Shared offensive magic skills consist of Blizzard, Fire and Thunder as starting magic, each with 3 levels of strength for example: Fire, Fira, and Firaga. Ra versions are the second and Ga versions being the strongest. All the regular elemental magic also has a type that is based on how the character unleashes that elemental attack. Rifle (RF) which fires a magic bullet forward, charging these fires a second or third shot. Shotgun (SHG) fires a spread of magical bullets over a short-range area in front of the caster, charging increases the overall area of effect and range. Rocket (ROK) fires a large elemental blast from the user that explodes on impact and causes massive elemental damage. Missile (MIS) similar to rocket but instead of firing upwards and volleying down is a straight magical blast in the direction of the target. Bomb (BOM) charges and releases an elemental explosion around the user similar to bomb enemies when they detonate. Out of the different elemental types in most situations, the ranged attacks are more useful. RF, SHG and ROK/MIS being primarily used for all kinds of enemy patterns and are very useful for flan type enemies that are only weak to certain magic attacks. Overall, I found BOM almost useless when used, as there are very few situations where it would be beneficial to be up close in a group of enemies. As you progress through the game and do optional quests you can also unlock unique special magic attacks each of them are very useful depending on the situation. Ultima, Death, Bio, Quake, Tornado, Holy and Meteor, all these attacks are quite powerful. Although I was not able to unlock all of them I was able to get Ultima, Death, Bio and Quake. Quake does a large amount of damage to all ground enemies, Bio poisons enemies around the caster, death inflicts killsight and ultima does a massive amount of damage to all enemies.
For defensive magic, each character can choose from six different spells. The first three spells Cure, Protect and Esuna all follow the same strength basis as the offensive elemental magic spells in which they have a regular version, Ra and Ga version. Cure heals a target for some HP, Cura heals the group for a similar amount of HP, and lastly Curaga heals the group for massive amounts of HP. Protect bestows the effect of protect which reduces damage on a target or multiple targets in the stronger versions. While Esuna removes status effects on party members. As for the other three defensive spells, Raise resurrects a fallen party member, Wall creates a magical barrier that blocks projectiles, and lastly Avoid uses MP to automatically dodge enemy attacks.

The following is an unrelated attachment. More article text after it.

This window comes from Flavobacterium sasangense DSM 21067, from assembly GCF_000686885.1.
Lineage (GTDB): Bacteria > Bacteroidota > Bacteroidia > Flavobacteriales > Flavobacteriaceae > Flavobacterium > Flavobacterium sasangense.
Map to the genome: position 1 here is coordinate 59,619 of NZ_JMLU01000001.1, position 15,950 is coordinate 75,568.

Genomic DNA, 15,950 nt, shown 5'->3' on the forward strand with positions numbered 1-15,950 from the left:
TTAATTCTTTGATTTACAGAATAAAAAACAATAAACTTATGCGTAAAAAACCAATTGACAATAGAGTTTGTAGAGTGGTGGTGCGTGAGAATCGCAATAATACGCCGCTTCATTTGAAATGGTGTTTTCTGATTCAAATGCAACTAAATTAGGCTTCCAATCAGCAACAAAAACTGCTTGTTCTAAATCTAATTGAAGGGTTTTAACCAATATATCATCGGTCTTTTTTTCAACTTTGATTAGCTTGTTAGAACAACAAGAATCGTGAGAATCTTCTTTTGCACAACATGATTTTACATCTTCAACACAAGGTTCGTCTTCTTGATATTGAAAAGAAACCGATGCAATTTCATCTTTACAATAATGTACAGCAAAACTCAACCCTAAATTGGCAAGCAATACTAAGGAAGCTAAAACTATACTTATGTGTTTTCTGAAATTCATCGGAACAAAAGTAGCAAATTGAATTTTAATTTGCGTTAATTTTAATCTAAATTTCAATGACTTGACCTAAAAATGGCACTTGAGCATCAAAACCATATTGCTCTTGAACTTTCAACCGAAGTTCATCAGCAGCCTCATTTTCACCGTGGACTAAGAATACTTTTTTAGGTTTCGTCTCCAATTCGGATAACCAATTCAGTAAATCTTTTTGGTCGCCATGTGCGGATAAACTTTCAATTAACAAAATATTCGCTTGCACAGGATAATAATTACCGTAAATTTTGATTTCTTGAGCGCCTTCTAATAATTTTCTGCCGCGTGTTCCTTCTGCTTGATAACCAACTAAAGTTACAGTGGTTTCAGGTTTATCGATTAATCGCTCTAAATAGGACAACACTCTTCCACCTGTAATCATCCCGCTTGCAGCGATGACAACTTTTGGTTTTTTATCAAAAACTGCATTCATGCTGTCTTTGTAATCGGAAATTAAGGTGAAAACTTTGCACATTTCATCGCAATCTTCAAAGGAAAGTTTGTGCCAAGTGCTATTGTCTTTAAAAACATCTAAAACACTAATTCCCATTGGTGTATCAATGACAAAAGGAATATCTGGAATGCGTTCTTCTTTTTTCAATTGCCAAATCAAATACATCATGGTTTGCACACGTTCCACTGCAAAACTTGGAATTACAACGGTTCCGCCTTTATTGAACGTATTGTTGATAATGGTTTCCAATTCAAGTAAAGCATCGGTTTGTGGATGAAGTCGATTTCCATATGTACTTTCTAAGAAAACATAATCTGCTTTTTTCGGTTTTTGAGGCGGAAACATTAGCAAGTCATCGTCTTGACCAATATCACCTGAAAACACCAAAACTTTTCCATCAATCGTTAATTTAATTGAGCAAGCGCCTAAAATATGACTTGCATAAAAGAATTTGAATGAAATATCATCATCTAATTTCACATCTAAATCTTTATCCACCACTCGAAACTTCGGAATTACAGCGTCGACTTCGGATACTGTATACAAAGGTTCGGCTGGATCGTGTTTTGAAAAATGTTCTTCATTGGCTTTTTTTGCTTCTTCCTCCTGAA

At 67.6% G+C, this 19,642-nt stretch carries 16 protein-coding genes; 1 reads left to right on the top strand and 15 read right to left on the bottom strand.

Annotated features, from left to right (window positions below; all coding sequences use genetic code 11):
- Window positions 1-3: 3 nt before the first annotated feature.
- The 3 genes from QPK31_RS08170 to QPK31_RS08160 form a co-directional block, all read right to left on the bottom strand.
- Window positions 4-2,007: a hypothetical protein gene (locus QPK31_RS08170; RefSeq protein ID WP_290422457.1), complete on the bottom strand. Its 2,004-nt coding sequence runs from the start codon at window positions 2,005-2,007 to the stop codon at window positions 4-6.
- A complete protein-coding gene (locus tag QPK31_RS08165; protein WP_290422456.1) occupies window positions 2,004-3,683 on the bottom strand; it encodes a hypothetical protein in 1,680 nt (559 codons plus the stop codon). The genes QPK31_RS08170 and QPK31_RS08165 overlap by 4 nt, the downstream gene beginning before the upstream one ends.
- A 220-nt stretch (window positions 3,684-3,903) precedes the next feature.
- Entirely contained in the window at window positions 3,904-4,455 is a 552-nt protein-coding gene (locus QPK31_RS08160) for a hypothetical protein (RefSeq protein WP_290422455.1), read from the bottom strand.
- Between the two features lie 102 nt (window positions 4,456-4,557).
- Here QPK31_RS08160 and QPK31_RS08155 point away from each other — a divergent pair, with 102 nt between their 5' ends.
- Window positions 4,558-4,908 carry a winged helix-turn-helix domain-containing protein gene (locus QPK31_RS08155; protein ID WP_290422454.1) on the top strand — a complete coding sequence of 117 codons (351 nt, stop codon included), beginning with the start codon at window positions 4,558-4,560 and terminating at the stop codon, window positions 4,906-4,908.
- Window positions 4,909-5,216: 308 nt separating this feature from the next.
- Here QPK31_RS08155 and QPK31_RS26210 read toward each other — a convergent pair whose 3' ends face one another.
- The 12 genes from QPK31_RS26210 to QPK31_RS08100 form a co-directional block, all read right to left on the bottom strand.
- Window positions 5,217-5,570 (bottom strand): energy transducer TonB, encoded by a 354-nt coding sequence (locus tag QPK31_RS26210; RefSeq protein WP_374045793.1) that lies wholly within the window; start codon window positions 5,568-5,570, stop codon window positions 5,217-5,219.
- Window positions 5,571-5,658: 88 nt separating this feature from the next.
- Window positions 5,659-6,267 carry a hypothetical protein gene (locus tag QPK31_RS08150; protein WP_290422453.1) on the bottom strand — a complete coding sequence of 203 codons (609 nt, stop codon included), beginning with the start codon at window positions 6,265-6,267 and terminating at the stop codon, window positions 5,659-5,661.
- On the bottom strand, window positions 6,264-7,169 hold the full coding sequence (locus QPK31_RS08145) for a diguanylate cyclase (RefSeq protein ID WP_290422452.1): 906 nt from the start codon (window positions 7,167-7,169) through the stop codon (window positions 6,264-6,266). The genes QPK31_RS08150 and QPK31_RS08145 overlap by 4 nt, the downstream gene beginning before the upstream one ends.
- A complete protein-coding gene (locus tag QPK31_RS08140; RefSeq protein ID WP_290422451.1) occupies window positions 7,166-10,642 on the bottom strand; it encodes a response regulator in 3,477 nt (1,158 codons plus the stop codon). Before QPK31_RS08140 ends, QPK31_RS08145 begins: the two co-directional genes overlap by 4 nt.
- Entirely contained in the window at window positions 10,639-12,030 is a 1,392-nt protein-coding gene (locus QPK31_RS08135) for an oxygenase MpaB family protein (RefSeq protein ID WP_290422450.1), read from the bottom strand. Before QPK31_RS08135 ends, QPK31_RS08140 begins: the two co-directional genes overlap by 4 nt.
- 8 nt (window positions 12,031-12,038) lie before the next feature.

As for character specific attacks, all characters have their own unique weapons that all moves and skill sets are derived from. Ace uses cards that he throws at enemies as ranged attacks and all abilities are based on the current deck he has equipped. He can shuffle his deck for a random card based on that deck and use the ability of that card, these abilities can be supportive, offensive or defensive. Ace is an easy character to use and has many useful skills that can be used in any situation. Deuce uses a flute, which casts musical spells akin to a bard in previous final fantasy series; most of these buff/debuff the party or enemies but some can actually cause damage as well. When using her regular attack Deuce uses the flute as a short-ranged melee attack. Trey wields a bow and is by far the best ranged character in the game, with the longest range and some great area of effect attacks Trey can annihilate groups of enemies. The fourth character Cater wields a magitek pistol, which fires weak homing shots towards enemies. Cater is the weakest character in the game offensively but makes up for it with being the fastest and most evasive. She also has very strong magic attack making for her elemental bullets being able to do decent damage. Cinque is a melee powerhouse being the second strongest character in the game and wielding a giant mace that shakes the ground. Although this huge strength comes at a cost, as she is incredibly slow when attacking. Cinque is not a character for beginners as she takes a lot of skill to use in battle, she is slow but she hits hard and can even cause tremors and earthquakes that stun enemies. She is great against ground-based enemies and quite effective, though she lacks speed and reach to deal with aerial foes effectively.